School is out for summer, we know. “In” are barbecues, baseball games and U.S. Women’s World Cup titles. And viral video challenges, apparently.

Last year’s Ice Bucket Challenge, designed to raise awareness of ALS, became a global social media phenomenon in July and August, with everyone from celebrities to school teachers getting doused. According to their website, the ALS Association received an astounding $115 million in donations during a six-week period last summer.

Of course, it doesn’t take a million YouTube views or 10,000 “likes” on Facebook to signify a meaningful contribution to making a difference. Oftentimes it is the efforts of people and organizations who operate with low profiles, but who possess the requisite passion, focus and expertise, who can change their parts of the world in measureable ways.

The dedicated staff of the Santa Barbara County Education Office’s Health Linkages program and the amazing generosity of local funders, under the auspices of the Santa Barbara County Children’s Oral Health Collaborative, is a wonderful local example of that quiet yet determined commitment to improving lives.

But first, some statistics. According to the National Institute of Dental and Craniofacial Research, tooth decay remains the most prevalent chronic disease in both children and adults, despite the fact that it is largely preventable. The Centers for Disease Control and Prevention reports that, as of 2012, nearly 23 percent of children ages 2 to 5 had untreated decay in their primary teeth. And it gets worse. In Santa Barbara County, it affects nearly 35 percent of children attending subsidized preschool programs.

When cavities and decay become severe, a number of complications can follow. It can cause pain that interferes with daily living and that prevents kids from going to school. It can lead to nutrition problems resulting from painful chewing. Tooth loss invariably affects a person’s appearance, to say nothing of his or her confidence and self-esteem. And, while rare, a tooth abscess has the potential to cause serious and even life-threatening infections.

In short, oral health concern in children is nothing to smile about. Indeed, it is the seriousness of this issue that prompted the above partnership here in Santa Barbara County. And together they have made a difference. Their advocacy was instrumental in Santa Maria’s decision to fluoridate its water in 2005, the first and only city in Santa Barbara County to do so. The results are remarkable: In 2009, the dental disease rate in screened schoolchildren in Santa Maria peaked at 50 percent; that number currently sits at just over 20 percent.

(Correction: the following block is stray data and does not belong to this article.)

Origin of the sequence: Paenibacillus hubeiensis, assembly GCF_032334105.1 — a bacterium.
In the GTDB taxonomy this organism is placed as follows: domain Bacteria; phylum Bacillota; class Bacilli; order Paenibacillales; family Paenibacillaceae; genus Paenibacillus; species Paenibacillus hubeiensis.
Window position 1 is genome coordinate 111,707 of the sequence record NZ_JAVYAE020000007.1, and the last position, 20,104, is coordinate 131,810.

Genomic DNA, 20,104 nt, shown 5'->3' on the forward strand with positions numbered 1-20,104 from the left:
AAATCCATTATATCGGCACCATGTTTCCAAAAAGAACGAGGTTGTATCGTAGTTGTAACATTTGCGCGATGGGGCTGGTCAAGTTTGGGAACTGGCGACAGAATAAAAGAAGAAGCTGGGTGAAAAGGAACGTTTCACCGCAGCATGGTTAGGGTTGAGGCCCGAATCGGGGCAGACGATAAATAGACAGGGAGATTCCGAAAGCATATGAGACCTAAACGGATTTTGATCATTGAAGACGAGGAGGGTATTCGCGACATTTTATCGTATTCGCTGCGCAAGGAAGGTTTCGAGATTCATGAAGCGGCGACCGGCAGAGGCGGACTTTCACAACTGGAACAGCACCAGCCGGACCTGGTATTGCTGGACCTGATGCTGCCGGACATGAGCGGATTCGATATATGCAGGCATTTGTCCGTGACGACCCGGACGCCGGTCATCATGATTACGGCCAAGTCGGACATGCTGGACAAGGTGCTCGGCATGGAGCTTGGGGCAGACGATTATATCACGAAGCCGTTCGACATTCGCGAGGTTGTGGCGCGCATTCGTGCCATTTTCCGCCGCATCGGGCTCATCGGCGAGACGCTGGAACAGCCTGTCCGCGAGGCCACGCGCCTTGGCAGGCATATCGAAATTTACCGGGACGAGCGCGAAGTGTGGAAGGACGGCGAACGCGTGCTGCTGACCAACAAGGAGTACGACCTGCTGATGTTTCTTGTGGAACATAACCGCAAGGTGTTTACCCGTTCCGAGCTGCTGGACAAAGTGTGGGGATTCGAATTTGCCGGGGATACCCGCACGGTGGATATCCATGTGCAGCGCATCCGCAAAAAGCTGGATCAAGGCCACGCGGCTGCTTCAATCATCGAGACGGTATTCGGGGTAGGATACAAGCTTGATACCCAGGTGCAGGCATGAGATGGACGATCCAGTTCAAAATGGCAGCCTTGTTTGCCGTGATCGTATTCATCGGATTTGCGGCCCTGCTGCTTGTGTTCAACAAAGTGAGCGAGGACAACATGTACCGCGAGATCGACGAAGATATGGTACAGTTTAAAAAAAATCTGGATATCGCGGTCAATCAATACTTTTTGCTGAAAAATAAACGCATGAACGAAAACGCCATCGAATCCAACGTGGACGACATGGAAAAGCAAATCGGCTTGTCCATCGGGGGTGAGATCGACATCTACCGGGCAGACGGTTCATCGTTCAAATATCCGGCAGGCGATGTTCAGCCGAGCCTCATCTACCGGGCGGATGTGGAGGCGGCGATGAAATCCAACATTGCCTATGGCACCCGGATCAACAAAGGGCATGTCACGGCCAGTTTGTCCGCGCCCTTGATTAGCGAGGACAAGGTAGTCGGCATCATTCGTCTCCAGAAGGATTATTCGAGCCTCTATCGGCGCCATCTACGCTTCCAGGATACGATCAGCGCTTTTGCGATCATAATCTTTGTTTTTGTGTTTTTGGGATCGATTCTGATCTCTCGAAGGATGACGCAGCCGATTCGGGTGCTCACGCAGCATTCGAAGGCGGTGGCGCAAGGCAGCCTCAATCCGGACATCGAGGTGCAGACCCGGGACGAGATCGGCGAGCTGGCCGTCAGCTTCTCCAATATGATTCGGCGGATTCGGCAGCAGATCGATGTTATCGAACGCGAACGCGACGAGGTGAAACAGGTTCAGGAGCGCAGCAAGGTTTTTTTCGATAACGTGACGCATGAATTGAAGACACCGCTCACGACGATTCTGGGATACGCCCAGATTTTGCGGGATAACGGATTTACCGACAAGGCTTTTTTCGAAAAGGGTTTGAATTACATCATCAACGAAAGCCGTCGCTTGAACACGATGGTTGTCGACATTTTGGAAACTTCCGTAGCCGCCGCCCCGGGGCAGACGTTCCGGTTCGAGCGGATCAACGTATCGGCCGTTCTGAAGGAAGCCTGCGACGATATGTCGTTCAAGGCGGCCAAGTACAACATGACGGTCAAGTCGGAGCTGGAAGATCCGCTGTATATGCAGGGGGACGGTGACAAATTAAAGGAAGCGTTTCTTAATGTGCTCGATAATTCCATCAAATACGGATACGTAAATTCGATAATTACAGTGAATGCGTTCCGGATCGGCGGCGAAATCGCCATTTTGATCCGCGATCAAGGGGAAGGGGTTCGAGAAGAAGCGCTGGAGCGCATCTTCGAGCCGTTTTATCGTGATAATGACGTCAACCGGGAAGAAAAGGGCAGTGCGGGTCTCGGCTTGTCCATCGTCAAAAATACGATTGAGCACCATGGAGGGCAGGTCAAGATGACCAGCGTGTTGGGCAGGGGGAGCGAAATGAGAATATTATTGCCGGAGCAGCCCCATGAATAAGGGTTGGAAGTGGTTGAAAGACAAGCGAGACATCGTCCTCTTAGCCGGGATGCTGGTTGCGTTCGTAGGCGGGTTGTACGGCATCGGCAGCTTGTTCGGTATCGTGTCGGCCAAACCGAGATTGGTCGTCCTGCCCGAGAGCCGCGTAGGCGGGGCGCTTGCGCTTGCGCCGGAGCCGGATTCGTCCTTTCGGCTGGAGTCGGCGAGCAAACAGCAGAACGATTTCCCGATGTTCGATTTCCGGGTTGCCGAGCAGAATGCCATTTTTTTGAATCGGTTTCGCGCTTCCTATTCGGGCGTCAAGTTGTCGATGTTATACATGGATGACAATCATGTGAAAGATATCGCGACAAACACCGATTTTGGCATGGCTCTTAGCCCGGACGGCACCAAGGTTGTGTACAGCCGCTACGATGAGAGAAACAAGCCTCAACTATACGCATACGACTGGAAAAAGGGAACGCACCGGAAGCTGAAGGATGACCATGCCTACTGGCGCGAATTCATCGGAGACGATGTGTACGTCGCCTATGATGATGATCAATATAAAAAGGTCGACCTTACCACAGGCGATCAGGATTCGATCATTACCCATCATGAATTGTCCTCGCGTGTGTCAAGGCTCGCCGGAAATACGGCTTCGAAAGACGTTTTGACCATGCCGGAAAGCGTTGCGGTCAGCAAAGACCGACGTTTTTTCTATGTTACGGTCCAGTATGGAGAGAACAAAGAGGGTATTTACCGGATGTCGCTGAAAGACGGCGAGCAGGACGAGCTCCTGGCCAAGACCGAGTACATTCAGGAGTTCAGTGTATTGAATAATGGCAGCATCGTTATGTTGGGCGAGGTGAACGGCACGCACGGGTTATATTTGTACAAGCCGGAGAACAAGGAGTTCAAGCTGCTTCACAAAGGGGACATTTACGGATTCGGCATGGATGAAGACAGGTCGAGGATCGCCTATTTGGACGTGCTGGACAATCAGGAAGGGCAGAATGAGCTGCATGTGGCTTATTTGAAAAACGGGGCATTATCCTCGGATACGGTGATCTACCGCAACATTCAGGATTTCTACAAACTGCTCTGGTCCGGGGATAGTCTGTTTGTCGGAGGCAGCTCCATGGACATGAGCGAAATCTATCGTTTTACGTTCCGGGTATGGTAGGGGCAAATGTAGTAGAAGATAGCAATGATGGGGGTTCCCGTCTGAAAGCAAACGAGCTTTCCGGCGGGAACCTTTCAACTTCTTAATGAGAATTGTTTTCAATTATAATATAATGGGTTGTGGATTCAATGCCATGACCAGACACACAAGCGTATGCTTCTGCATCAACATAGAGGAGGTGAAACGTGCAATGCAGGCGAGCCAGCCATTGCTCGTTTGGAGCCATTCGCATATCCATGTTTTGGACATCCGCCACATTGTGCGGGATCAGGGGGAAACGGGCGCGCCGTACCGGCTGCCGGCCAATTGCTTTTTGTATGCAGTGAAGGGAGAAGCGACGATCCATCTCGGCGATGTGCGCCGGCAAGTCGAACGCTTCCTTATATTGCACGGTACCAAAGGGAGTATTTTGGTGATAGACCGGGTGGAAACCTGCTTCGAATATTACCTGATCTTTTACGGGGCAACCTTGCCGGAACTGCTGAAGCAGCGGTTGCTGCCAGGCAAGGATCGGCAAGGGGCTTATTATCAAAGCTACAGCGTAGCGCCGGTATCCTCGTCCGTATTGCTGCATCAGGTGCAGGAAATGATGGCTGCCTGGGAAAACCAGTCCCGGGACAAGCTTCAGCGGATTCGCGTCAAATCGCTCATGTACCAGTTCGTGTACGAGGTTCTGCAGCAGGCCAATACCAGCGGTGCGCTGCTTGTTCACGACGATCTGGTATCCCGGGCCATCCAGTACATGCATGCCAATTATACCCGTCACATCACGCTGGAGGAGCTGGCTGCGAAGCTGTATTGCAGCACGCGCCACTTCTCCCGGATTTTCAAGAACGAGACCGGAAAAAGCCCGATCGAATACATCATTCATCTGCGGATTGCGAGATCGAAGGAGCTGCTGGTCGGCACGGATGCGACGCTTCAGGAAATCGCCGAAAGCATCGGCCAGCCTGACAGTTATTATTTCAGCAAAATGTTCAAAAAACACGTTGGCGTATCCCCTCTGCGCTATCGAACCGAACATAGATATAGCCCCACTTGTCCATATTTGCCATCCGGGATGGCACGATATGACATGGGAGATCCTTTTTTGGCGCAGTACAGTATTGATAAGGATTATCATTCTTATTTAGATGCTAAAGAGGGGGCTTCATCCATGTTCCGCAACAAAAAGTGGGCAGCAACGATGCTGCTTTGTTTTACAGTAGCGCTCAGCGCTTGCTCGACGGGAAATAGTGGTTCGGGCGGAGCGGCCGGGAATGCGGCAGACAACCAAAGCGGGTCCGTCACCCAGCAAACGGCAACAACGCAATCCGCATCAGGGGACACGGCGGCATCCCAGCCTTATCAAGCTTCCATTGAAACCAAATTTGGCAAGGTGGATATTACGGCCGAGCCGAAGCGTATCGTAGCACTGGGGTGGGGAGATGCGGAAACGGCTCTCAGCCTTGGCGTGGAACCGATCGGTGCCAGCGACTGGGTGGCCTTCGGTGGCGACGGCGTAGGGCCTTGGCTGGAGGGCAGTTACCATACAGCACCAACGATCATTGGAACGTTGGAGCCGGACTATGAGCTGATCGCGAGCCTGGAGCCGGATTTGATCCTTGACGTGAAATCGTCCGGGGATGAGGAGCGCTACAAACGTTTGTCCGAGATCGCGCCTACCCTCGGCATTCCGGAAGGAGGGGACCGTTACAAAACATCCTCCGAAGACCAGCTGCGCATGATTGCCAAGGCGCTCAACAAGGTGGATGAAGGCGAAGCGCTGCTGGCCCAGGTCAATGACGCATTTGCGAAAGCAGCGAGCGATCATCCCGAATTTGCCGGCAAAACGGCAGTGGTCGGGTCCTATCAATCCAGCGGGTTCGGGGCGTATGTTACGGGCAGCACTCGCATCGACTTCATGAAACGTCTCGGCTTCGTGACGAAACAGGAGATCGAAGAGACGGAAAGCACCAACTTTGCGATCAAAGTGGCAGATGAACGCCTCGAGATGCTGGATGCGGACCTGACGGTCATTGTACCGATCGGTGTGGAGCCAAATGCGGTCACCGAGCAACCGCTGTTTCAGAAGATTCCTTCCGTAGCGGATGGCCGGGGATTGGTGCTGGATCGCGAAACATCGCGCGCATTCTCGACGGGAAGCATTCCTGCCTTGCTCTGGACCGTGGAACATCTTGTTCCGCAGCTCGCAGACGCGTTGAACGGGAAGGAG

But the partners in this effort also realized they should not to limit their attention to chronic tooth decay. Together, with the help of extraordinary generosity of the Orfalea Foundation, they launched pilot orthodontia projects over a three-year period in Lompoc and Santa Barbara. A total of 52 students were identified through oral screenings as having severe need, no untreated decay, excellent hygiene, and a financial need based on free and reduced lunch status.

“There is a tremendous need for orthodontic services for children in Santa Barbara County who cannot afford them,” says Georgene Lowe, who runs the Health Linkages program. “Matching resources to meet needs will always be a challenge in work like this. But working with community partners who care deeply, like the Orfalea Foundation, and who in turn change lives, makes the work incredibly rewarding.”

“We are interested in creating sustainable solutions through entrepreneurial partnerships,” Orfalea Foundation Vice President Catherine Brozowski said. “We know there are smart, compassionate people in our community with the resources and expertise to help transition this orthodontia project from the ‘pilot’ stage to permanence. That’s when the community partnerships can truly flourish.”

Oral Health Program Manager MaryEllen Rehse agrees.

“I have personally seen the physical — and emotional — changes this pilot project has made in these kids’ lives,” she said. “To see a kid smile, after being too embarrassed to do so previously? That is the kind of thing that can make your day. Who wouldn’t want to be a part of making that happen for a young girl or boy?”

That’s a great question. “We shall never know all the good that a simple smile can do,” Mother Teresa once said. Smiles do matter. Our efforts to create smiles in Santa Barbara may not come with the fanfare of a viral video campaign, but that does not diminish their importance.

If you are interested in creating smiles for schoolchildren in Santa Barbara County, please contact Rehse at 805.964.4710 x4465.

— Bill Cirone is Santa Barbara County’s superintendent of schools. The opinions expressed are his own.